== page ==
I was always under the erroneous impression that lawyers wrote the most unreadable prose. After browsing through hundreds of articles spewing mumbo jumbo on the Higgs Boson, I am convinced that this befitting accolade should be reserved for theoretical physicists, because they have this incredible gift of transforming the infinitely interesting to the most infinitesimally insipid things.
Analyse the ‘The God Particle’ kerfuffle to draw your own conclusions. Here was a conceptual particle that put the bang into the big bang and made the earth, the moon and everything around us, possible. And what do our physicists call this wonder particle? The oh-so-boring ‘Higgs Boson’. That’s like christening ‘Mozart’ as ‘Square Root 2’. Can’t get more sterile, right?
That’s the problem with the scientific community. In their anxiety to appear ruthlessly objective, coldly factual and dispassionately logical, they tend to lose the soul of their concept when they assign names to their ideas.
Just examine ‘The Standard Model’ of particle physics. Supposedly the grand theory that summates the building blocks of the universe. It doesn’t get bigger than this. And yet, they choose an utterly uninspiring assembly-line name like ‘Standard Model’. Surely the minds that can conjure up a beautiful experiment like the Large Hadron Collider can do better.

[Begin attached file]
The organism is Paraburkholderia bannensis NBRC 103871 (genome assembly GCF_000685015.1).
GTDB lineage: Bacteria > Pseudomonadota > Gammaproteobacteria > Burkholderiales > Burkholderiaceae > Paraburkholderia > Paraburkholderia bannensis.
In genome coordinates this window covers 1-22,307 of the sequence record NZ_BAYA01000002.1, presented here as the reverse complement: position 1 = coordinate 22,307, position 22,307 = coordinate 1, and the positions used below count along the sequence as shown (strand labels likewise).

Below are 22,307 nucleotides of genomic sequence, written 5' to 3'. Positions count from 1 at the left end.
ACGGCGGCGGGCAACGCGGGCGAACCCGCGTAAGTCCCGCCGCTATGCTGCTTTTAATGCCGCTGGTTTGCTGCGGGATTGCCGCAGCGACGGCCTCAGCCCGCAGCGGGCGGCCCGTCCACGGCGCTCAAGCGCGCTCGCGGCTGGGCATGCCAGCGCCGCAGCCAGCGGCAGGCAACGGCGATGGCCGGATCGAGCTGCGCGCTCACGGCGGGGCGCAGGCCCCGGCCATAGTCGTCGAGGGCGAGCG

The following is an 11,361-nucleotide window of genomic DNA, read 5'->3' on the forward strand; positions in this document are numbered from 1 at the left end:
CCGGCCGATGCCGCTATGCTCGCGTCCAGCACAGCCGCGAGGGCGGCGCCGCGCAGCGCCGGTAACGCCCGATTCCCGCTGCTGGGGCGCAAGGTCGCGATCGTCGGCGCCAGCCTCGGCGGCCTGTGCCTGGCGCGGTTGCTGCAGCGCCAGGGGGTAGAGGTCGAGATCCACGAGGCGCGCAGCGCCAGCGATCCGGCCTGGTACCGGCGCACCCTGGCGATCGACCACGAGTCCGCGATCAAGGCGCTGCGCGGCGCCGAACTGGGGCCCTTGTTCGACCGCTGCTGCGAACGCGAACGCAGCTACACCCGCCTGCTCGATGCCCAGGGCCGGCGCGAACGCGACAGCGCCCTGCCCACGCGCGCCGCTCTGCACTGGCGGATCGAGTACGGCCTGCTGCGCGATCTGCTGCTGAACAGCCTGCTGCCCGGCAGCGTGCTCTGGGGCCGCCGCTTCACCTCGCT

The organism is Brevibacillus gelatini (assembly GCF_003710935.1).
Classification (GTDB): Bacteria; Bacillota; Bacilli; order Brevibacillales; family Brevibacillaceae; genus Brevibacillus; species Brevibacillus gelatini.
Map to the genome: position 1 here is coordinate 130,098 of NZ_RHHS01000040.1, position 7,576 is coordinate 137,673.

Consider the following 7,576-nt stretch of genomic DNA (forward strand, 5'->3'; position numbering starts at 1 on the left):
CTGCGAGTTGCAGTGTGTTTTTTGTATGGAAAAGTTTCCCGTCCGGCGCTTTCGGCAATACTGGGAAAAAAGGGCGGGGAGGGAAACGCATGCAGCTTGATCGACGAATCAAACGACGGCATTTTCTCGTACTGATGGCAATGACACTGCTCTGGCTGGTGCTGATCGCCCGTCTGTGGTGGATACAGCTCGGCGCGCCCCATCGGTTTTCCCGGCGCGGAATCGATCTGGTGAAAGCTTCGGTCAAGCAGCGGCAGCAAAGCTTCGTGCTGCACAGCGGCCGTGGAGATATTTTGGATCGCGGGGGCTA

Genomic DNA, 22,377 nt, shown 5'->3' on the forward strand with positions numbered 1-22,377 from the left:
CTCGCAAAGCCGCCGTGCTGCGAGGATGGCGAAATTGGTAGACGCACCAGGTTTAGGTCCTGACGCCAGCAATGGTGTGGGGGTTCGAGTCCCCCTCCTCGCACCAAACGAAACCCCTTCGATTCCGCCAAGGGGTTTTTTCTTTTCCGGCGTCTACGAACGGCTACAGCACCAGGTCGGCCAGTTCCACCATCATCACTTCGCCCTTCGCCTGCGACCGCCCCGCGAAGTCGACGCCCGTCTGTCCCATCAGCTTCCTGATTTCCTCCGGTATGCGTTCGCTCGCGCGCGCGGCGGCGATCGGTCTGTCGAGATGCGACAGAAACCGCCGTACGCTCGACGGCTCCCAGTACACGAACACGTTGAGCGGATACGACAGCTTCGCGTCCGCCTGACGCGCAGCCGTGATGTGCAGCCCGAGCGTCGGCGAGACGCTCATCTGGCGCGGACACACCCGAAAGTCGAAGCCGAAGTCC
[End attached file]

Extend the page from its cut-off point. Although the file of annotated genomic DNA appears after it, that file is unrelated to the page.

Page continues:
Sadly, sleep inducing names have always been a constant in the exciting history of particle physics. Except for the one rare leap of imagination when Murray Gell-Mann borrowed a whimsical sound he liked from James Joyce’s poem ‘Three Quarks for Muster Mark’, physicists have always preferred to hide behind the most yawn-worthy names.
The fundamental particle ‘Lepton’ was named after the Greek word for ‘fine or small’. ‘Baryon’, the composite particle made of three quarks, was derived from ‘Barys’ or ‘heavy’. The intermediate mass ‘Meson’ was called so, as ‘meso’ means ‘mid’. While the ‘Hadron’ was considered appropriate as ‘hadros’ cued ‘thick’ and the composite particle existed due to a strong force.
Add Muon, Electron, Gluon, Tachyon and Proton to the list and you’ll realise that all it takes to whip up something subatomic is a literal Greek word and the –on suffix. Makes you wonder if the next groundbreaking discovery is going to be a ‘Moron’!